The identity of an object.

This is a hotly debated notion in database theory.

Objects have properties (aka attributes). We can determine the attributes of each category of objects; Aristotle tried to do this for the real world, database designers only have to deal with a small part of it.

This was formalized in the relational database model. It is a mathematical formulation of tables (a.k.a. relations).

For example, a table 'with persons' only lists attributes of persons: their name, address, age, or whatever information he table is supposed to contain. It is in essence a logical model: Each tuple (row) of the table represents a fact about the world concerning a person. The relational model can only "circumscribe" persons in terms of relationships between attribute values: only attributes (properties) of persons can be referred to in the model, not person objects.

An object, in this context, is something with attributes, but unlike a relational tuple, it is not defined by its attributes: objects can change, through modification of the attribute values, while their identity remains the same. Objects can be referred to, and changes to the object attributes will be reflected wherever it is used. A relational tuple, by contrast, is a value: it cannot be changed, only replaced with a different tuple. It cannot be referred to.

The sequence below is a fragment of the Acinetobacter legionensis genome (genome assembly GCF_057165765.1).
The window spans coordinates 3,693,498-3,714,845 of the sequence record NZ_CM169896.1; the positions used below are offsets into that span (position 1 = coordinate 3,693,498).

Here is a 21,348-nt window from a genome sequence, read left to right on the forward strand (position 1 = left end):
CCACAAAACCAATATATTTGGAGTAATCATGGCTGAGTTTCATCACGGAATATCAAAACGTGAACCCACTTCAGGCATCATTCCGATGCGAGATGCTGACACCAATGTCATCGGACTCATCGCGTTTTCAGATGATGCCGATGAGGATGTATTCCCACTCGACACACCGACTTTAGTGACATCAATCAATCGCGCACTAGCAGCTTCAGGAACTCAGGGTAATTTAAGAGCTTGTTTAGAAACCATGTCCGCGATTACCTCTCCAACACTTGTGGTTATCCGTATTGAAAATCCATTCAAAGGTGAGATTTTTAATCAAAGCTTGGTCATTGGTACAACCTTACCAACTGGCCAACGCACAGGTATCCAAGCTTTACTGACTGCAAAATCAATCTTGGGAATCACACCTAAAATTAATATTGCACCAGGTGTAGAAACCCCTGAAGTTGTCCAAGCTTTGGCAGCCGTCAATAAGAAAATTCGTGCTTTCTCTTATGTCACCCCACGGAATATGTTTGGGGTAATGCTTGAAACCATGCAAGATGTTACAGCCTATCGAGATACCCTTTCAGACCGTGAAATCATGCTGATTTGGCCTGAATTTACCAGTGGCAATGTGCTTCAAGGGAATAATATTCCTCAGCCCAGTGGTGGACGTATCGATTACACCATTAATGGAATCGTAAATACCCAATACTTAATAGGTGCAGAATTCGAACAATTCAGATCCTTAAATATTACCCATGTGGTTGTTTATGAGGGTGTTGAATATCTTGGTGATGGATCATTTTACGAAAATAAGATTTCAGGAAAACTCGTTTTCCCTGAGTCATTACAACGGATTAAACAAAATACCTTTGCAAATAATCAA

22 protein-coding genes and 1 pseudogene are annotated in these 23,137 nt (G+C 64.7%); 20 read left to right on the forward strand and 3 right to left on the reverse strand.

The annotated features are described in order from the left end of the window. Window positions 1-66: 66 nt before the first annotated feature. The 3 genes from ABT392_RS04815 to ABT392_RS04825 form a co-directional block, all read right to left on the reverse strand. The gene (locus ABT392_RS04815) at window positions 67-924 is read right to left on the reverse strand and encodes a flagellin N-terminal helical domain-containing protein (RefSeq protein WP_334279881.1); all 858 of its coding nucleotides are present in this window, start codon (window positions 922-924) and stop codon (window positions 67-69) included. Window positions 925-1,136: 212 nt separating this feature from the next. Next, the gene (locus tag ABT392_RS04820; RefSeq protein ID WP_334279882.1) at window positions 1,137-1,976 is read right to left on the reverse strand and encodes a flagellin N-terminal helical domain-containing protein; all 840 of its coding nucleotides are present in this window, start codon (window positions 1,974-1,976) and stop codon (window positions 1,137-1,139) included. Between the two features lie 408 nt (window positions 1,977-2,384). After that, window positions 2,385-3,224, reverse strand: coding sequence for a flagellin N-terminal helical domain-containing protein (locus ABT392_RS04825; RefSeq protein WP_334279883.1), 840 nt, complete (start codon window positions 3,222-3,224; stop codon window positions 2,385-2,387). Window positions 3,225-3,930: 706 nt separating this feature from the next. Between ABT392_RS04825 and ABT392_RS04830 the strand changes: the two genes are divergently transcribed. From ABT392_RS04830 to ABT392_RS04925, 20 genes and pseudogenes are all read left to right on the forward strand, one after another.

So much for theory, but in practice, relational databases are full of objects and references, owing to the fact that object identity is easy to fake.

A popular method to simulate objects within the relational model is to use a special attribute, a surrogate identity, that is guaranteed to be different for each tuple, and that is only used in comparisons. This attribute is used whenever a reference to the whole object - in this case, a person - must be made within the model.

This is still a far cry from true objects in the progtramming sense. In programming, objects do not have visible attributes, but methods that can receive messages and act on them. If an attribute value is used as an object identity, it must meet the following criteria:

  • uniqueness: the system must guarantee that object references remain unique
  • opaqueness: the system must guarantee that equality is the other operation available on identities

As an example, URLs do not qualify, because they have meaning: they identify the object's location.

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